By Martyn Herman

LONDON (Reuters) - Maria Sharapova swaggered into the Wimbledon semi-finals with a formidable display every bit as spectacular as the thunder claps that rattled the All England Club on Tuesday.

The Russian fifth seed, the stand-out name in an unfamiliar looking last eight, roared to a 6-1 6-1 win over shell-shocked Dominika Cibulkova under Center Court's roof and now only wildcard Sabine Lisicki stands between Sharapova and her first final here since she won the tournament in 2004.

Lisicki continued her heart-warming run when she outlasted French livewire Marion Bartoli 6-4 6-7 6-1 to become the first German woman to reach the semis since Steffi Graf in 1999.

Both matches were played out in the slightly surreal atmosphere of a covered show court after Monday's sticky heat gave way to rumbling storms.

Play was eventually possible on the roof-less Court One where Czech Petra Kvitova beat Bulgaria's Tsvetana Pironkova 6-3 6-7 6-2 in just over two hours to set up a semi-final against fourth seed Victoria Azarenka.

Belarussian Azarenka reached her first grand slam semi-final when she thrashed 20-year-old Austrian Tamira Paszek 6-3 6-1 in match that started on Court One but was switched to Center Court after rain returned.

Azarenka, whose on-court decibel level has often eclipsed her tennis, said a talk with her mother earlier this year had helped her become a grand slam contender rather than a student.

"After the tournament in Doha I didn't really want to play tennis," she told reporters. "I just wanted to go home and rest. My mom asked me, Oh, what are you going to do? I said, I'm going to study. She laughed out loud."

The broad-shouldered 24-year-old lived up to that billing with an unrelenting display of high-voltage tennis to demolish a player she towered above both in stature and class.

"I haven't been at this stage in Wimbledon in a few years, so this feels great," former world number one Sharapova, who had not lasted beyond the quarter-finals at the grasscourt slam since 2006, told reporters after her winning in an hour.

"I would have loved for it not to have taken that long, but I'm not complaining. It's the road that you sometimes have to take. It's not always straight. There are a lot of zigzags."

There were few zigzags against the overwhelmed Cibulkova, just straight line speed as Sharapova thumped 23 clean winners and countless more unreturnable drives.

Even when 24th-ranked Cibulkova, who knocked out Wozniacki on Monday, earned a break point in the final game Sharapova simply cuffed a fizzing ace down the middle, a pinpoint shot that would have been appreciated by U.S. Open golf champion Rory McIlroy who watched from the Royal Box.


Impressive as it was, Sharapova's match was never really a contest, unlike the humdinger that preceded it.

With torrential rain drumming loudly on the Center Court roof Lisicki and 2007 runner-up Bartoli went toe-to-toe in some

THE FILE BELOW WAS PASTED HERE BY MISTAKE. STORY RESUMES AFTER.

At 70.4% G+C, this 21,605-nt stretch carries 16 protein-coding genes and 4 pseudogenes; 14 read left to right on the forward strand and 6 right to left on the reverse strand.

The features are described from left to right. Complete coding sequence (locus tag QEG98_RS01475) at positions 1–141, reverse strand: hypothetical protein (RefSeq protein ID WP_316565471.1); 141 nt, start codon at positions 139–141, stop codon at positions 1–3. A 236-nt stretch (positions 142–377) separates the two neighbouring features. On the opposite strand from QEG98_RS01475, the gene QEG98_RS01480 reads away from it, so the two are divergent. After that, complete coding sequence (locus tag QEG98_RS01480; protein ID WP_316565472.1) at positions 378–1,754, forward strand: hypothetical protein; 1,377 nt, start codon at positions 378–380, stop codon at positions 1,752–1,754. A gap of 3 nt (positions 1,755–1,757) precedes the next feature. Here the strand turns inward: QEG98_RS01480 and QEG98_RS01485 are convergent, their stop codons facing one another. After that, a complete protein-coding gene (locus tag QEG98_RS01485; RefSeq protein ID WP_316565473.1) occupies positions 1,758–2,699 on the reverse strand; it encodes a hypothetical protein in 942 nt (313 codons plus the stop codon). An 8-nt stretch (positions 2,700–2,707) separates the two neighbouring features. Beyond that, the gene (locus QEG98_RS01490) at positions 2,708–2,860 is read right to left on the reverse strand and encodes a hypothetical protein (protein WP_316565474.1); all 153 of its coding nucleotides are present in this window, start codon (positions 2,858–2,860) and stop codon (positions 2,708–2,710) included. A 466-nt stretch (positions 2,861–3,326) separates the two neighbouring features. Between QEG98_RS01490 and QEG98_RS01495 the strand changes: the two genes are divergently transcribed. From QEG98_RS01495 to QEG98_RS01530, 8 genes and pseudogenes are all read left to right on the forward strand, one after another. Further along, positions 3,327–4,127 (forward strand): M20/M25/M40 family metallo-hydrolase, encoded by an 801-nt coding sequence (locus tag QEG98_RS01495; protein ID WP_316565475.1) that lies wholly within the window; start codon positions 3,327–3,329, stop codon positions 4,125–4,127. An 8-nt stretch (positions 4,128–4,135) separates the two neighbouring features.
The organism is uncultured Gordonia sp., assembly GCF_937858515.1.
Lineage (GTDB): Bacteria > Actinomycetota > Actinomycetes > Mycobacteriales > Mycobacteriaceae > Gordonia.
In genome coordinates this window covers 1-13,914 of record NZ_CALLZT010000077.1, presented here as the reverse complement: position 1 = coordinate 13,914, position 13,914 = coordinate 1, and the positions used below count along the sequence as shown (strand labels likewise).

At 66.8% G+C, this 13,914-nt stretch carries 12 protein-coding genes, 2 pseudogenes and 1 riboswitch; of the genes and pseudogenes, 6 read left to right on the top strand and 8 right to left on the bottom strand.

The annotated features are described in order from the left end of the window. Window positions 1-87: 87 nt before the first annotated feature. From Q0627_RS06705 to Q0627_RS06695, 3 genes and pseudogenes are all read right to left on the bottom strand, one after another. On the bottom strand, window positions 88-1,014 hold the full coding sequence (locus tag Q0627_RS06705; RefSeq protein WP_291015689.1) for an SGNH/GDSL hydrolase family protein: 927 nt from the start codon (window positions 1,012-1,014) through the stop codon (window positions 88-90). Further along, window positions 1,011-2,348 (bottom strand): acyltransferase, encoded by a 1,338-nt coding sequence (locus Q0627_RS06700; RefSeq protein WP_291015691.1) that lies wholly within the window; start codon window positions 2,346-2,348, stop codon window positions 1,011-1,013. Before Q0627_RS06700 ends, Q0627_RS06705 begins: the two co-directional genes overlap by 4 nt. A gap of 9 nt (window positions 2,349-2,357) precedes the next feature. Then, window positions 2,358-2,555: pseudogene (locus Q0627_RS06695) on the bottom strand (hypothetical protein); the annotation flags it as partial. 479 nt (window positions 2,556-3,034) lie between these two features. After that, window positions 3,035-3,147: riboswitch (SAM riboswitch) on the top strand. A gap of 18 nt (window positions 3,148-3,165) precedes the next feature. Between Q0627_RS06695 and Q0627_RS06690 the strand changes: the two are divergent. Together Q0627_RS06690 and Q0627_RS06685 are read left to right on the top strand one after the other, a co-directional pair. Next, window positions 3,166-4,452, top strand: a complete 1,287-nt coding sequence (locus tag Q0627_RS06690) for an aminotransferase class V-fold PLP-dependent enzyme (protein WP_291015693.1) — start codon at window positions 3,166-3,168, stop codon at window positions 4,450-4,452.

before Bartoli's reserves of energy finally ran out.

"My legs were cramping, my mind was working but I ran out of gas and there's nothing I could do," the 26-year-old told, whose antics between points included frantic practice swings, sprinting on the spot and various skips, hops and slaps.

Lisicki missed five months in 2010 with an ankle injury, slumping to 179th in the rankings from a high of 22nd in 2009 when she also reached the quarter-finals at Wimbledon.

The bubbly German, who beat French Open champion Li Na in the second round, also suffered a health scare in Roland Garros where she was carried off on a stretcher following a second- round defeat by Vera Zvonareva.

There was nothing wrong with her on Tuesday, though, as she pummeled the tenacious Bartoli with massive serves and pounding groundstrokes to reach her first grand slam semi-final despite an attack of nerves when she served for the match at 5-4 in the second set.

"It just feels amazing to be in the semi-finals, especially after all I went through," Lisicki, who met Graf in Las Vegas last year, told reporters.

She took the opening set in 42 minutes and recovered from a break down in the second to lead 5-4 with her potent serve to come. A netted backhand cost her the first match point, she then agonizingly hit the tape with an attempted drop shot, one of the few occasions she failed with her favorite stroke.

A third match point went begging when she fired a forehand wide and a revved-up Bartoli seized her moment to break back before leveling the match in the tiebreak.

A sweat-streaked Bartoli was visibly suffering with fatigue in the decider, however, and Lisicki ruthlessly ran her around as she powered to victory.

Despite it being women's quarter-final day all the early talk around the grounds was about the state of men's defending champion Rafa Nadal's left foot which he injured in his four-hour victory over Juan Martin del Potro on Monday.

The 25-year-old Nadal practiced later on Tuesday and looked to be moving freely while knocking with a compliant junior.

"I thought I had something serious but as the match went through the pain got better and thankfully the tests don't show an injury," Nadal said.

(Reporting by Martyn Herman)